Question by Citizen Of The Cosmos: Non-theists: was it a mistake for Einstein to use the “god” terminology?
I believe in Spinoza’s God who reveals himself in the orderly harmony of what exists, not in a God who concerns himself with the fates and actions of human beings.
— Albert Einstein, following his wife’s advice in responding to Rabbi Herbert Goldstein of the International Synagogue in New York, who had sent Einstein a cablegram bluntly demanding “Do you believe in God?” Quoted from and citation notes derived from Victor J Stenger, Has Science Found God? (draft: 2001), chapter 3.
I cannot imagine a God who rewards and punishes the objects of his creation, whose purposes are modeled after our own — a God, in short, who is but a reflection of human frailty. Neither can I believe that the individual survives the death of his body, although feeble souls harbor such thoughts through fear or ridiculous egotisms.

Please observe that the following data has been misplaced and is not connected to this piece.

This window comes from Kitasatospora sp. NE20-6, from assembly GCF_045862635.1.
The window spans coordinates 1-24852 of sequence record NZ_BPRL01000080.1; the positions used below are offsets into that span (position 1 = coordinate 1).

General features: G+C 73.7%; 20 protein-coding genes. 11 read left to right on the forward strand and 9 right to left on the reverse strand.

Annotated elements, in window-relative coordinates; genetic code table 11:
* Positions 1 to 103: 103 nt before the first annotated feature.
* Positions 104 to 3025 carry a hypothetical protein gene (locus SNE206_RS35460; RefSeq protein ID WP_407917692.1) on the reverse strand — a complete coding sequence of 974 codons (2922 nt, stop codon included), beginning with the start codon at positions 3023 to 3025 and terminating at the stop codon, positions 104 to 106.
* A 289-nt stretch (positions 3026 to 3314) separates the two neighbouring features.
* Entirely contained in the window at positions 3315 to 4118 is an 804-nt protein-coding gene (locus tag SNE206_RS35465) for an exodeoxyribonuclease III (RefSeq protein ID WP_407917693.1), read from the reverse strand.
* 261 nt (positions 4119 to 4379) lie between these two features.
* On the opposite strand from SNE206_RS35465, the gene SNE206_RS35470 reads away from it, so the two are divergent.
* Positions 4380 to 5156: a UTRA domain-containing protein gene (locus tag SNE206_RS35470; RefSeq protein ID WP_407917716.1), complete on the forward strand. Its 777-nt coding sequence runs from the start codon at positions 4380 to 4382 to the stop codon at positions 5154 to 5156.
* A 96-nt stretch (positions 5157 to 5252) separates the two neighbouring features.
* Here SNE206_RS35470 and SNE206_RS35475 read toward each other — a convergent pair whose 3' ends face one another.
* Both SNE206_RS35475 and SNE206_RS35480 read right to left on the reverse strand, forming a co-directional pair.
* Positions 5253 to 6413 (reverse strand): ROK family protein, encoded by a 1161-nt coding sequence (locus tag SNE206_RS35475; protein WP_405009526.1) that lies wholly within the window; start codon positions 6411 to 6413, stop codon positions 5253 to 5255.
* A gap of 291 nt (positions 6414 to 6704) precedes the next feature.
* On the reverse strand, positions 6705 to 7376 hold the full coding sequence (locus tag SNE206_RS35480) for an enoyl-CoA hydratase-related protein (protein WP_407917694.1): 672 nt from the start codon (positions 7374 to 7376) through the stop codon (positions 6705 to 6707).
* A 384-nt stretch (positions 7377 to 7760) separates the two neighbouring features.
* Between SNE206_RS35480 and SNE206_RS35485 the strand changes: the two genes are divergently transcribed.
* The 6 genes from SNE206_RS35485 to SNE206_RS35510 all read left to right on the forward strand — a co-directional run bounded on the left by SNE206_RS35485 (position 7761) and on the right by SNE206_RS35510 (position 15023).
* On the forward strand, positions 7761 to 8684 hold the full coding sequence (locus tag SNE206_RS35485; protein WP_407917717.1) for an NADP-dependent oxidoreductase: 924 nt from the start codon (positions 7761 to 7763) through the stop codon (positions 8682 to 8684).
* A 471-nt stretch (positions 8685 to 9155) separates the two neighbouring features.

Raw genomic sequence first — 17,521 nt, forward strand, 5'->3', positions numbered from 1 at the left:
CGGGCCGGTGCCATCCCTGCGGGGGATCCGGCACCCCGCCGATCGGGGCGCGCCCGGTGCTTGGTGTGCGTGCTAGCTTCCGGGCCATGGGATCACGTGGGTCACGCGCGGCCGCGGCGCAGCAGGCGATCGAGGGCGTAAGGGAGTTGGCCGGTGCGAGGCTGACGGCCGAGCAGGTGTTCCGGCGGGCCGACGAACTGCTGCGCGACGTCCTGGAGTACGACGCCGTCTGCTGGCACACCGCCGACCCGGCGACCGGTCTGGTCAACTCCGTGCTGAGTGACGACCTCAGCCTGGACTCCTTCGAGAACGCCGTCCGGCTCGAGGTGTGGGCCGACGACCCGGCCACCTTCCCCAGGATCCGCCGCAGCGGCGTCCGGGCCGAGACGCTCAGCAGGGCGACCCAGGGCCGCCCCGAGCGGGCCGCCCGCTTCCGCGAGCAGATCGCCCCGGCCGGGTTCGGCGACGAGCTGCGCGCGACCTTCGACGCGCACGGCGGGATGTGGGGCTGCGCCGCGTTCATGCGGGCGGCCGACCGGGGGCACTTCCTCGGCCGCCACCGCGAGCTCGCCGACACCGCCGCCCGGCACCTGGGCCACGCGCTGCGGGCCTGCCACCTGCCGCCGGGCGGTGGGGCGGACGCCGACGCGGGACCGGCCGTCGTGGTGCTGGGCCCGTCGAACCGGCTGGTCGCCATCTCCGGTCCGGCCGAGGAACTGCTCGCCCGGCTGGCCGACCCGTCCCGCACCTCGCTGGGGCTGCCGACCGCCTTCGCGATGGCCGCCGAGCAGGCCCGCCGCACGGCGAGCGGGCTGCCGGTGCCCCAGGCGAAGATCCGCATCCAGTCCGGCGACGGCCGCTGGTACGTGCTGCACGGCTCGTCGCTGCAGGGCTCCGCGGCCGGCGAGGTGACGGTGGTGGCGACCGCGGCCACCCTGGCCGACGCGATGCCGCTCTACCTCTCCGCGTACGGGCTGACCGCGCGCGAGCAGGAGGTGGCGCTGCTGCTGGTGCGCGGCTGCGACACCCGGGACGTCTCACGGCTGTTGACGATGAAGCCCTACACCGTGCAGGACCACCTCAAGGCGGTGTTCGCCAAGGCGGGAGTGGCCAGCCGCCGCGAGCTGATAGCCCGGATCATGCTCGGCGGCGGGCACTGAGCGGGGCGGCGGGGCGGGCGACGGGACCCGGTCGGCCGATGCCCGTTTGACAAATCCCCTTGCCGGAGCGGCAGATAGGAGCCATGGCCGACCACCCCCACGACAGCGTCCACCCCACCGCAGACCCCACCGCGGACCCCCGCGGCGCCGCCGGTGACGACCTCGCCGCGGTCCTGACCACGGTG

— Albert Einstein, obituary in New York Times, 19 April 1955, quoted from James A Haught, “Breaking the Last Taboo” (1996)
A man’s ethical behavior should be based effectually on sympathy, education, and social ties and needs; no religious basis is necessary. Man would indeed be in a poor way if he had to be restrained by fear of punishment and hope of reward after death.
— Albert Einstein, “Religion and Science,” New York Times Magazine, 9 November 1930
What the *bleep* is a sadtheist?
I think Hellboy just ex-communicated me from atheism for being dumb. *sigh* oh, well….
Look, I think a few people might be confused; I’m an atheist. The reason I addressed my question to non-theists specifically is because none of y’all answered my previous attempt to talk about this point in a question called “how do you feel about people redefining “god” to be something natural?” I knew the Einstein reference would get more attention.
Answer by tj217d
There called Sadtheists
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